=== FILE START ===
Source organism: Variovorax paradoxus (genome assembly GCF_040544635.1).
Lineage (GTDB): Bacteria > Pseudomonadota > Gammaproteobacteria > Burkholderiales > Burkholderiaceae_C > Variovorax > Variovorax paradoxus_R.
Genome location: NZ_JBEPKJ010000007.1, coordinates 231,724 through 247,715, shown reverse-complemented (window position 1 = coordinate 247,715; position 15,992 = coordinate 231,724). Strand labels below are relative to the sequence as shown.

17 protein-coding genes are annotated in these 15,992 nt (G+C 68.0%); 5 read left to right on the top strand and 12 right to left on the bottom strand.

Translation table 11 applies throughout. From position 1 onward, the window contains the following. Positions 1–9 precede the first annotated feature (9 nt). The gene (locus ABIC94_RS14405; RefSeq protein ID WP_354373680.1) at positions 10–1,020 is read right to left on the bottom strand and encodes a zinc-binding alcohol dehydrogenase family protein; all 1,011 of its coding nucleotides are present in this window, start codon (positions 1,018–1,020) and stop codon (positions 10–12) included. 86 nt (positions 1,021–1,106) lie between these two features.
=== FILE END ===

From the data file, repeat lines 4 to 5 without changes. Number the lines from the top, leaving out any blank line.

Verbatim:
17 protein-coding genes are annotated in these 15,992 nt (G+C 68.0%); 5 read left to right on the top strand and 12 right to left on the bottom strand.

Translation table 11 applies throughout. From position 1 onward, the window contains the following. Positions 1–9 precede the first annotated feature (9 nt). The gene (locus ABIC94_RS14405; RefSeq protein ID WP_354373680.1) at positions 10–1,020 is read right to left on the bottom strand and encodes a zinc-binding alcohol dehydrogenase family protein; all 1,011 of its coding nucleotides are present in this window, start codon (positions 1,018–1,020) and stop codon (positions 10–12) included. 86 nt (positions 1,021–1,106) lie between these two features.